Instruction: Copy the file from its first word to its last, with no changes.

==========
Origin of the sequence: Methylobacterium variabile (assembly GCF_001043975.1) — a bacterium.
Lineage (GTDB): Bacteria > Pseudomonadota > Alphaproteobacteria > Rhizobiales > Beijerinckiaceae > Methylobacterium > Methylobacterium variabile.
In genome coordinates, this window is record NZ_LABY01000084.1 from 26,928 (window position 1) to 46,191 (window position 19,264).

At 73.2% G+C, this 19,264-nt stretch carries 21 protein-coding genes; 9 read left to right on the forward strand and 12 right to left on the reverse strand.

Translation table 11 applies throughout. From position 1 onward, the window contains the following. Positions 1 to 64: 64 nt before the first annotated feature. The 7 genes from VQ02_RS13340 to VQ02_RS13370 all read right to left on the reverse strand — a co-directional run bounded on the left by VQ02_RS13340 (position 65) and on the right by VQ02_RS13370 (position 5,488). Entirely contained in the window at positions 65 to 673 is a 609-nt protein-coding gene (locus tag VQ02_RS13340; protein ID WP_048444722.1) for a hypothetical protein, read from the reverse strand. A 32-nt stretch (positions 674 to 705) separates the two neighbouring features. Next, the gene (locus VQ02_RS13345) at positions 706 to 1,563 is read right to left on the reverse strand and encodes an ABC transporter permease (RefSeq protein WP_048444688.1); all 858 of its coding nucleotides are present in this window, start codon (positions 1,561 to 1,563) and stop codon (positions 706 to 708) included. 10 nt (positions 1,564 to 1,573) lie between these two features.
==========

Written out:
Origin of the sequence: Methylobacterium variabile (assembly GCF_001043975.1) — a bacterium.
Lineage (GTDB): Bacteria > Pseudomonadota > Alphaproteobacteria > Rhizobiales > Beijerinckiaceae > Methylobacterium > Methylobacterium variabile.
In genome coordinates, this window is record NZ_LABY01000084.1 from 26,928 (window position 1) to 46,191 (window position 19,264).

At 73.2% G+C, this 19,264-nt stretch carries 21 protein-coding genes; 9 read left to right on the forward strand and 12 right to left on the reverse strand.

Translation table 11 applies throughout. From position 1 onward, the window contains the following. Positions 1 to 64: 64 nt before the first annotated feature. The 7 genes from VQ02_RS13340 to VQ02_RS13370 all read right to left on the reverse strand — a co-directional run bounded on the left by VQ02_RS13340 (position 65) and on the right by VQ02_RS13370 (position 5,488). Entirely contained in the window at positions 65 to 673 is a 609-nt protein-coding gene (locus tag VQ02_RS13340; protein ID WP_048444722.1) for a hypothetical protein, read from the reverse strand. A 32-nt stretch (positions 674 to 705) separates the two neighbouring features. Next, the gene (locus VQ02_RS13345) at positions 706 to 1,563 is read right to left on the reverse strand and encodes an ABC transporter permease (RefSeq protein WP_048444688.1); all 858 of its coding nucleotides are present in this window, start codon (positions 1,561 to 1,563) and stop codon (positions 706 to 708) included. 10 nt (positions 1,564 to 1,573) lie between these two features.